John McCain has often said that Senator Obama doesn't have the experience to be commander-in-chief. For those who doubt whether he knows how to "win" a war, they only need to look closely at his campaign strategy. A military analogy is necessary to explain.
Shock and awe, technically known as rapid dominance, is a military doctrine based on the use of overwhelming power, dominant battlefield awareness, dominant maneuvers, and spectacular displays of force to paralyze an adversary's perception of the battlefield and destroy its will to fight.
Senator Barack Obama is days away from breaking the advertising spending record set by President Bush in the general election four years ago, having unleashed an advertising campaign of a scale and complexity unrivaled in the television era. His fundraising gathered more than $100 million in September alone.
With advertisements running repeatedly day and night, on local stations and on the major broadcast networks, on niche cable networks and even on video games and his own dedicated satellite channels, Mr. Obama is now outadvertising Senator John McCain nationwide by a ratio of at least four to one, according to CMAG, a service that monitors political advertising. That difference is even larger in several closely contested states.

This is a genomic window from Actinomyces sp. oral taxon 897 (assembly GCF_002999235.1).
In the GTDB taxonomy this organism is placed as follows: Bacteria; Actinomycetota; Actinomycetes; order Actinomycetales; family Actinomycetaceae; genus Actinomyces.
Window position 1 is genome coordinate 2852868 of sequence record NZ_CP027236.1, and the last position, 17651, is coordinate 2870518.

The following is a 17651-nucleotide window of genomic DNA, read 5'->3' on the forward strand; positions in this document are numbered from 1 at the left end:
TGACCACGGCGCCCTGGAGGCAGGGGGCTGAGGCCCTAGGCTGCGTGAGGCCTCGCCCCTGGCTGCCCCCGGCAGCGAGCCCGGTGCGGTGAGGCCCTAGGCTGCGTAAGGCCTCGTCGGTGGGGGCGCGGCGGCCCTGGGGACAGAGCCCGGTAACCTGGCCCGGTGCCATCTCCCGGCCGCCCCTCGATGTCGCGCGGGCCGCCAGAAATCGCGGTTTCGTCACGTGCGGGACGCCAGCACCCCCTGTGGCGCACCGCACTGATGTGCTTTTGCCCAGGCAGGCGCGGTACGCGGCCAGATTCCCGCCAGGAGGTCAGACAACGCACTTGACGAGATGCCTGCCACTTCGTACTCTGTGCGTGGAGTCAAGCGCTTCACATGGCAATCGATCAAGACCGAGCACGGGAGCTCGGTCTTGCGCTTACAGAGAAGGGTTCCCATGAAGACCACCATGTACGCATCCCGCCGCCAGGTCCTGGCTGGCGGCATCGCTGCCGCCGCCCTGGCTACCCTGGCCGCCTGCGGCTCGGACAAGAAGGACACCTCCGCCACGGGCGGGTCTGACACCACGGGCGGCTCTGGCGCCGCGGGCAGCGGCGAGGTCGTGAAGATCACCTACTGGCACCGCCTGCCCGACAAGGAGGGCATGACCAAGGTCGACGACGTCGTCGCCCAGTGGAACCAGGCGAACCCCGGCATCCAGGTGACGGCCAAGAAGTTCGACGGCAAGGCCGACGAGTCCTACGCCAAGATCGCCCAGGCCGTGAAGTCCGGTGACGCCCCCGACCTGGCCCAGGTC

McCain has suspended his efforts in Michigan, and he is 10 points behind in Virginia. He only leads in the polls in 2 of the 7 battleground states. According to the electoral map, he must win all of them to be elected President. I would say that he is facing overwhelming power, dominant battlefield awareness and maneuvers, along with spectacular displays of force in the form of TV advertising.
When combined with the ground operations of the Obama campaign, McCain supporters are nearly overwhelmed, in highly contested states. In Colorado, for example, McCain has 11 field offices. Obama has 43 field offices.
As this contest nears its conclusion, the dominant forces supporitng the Obama campaign are increasing in intensity, through "get out the vote" drives, phone canvassing, and early voting efforts.
Some have begun to criticize the advantage Obama has racked up in fundraising, advertising, and campaign organization. It has even been suggested tat he give some of the money to charity to help those affected by the economic downturn. No one complained when the Republican Party and George Bush outspent the Democrats by a wide margin in 2004. Senator Obama has demonstrated through his grassroots organizing efforts that he knows how to mobilize an army.
The first victory he will win as commander-in-chief will be the election to President. This will be a bloodless victory. Then we can set about ending the war in Iraq, and concluding our fight against Al Qaeda. If his strategy in this battle is any indicator, we need not be concerned about victory.
Hail to the chief!
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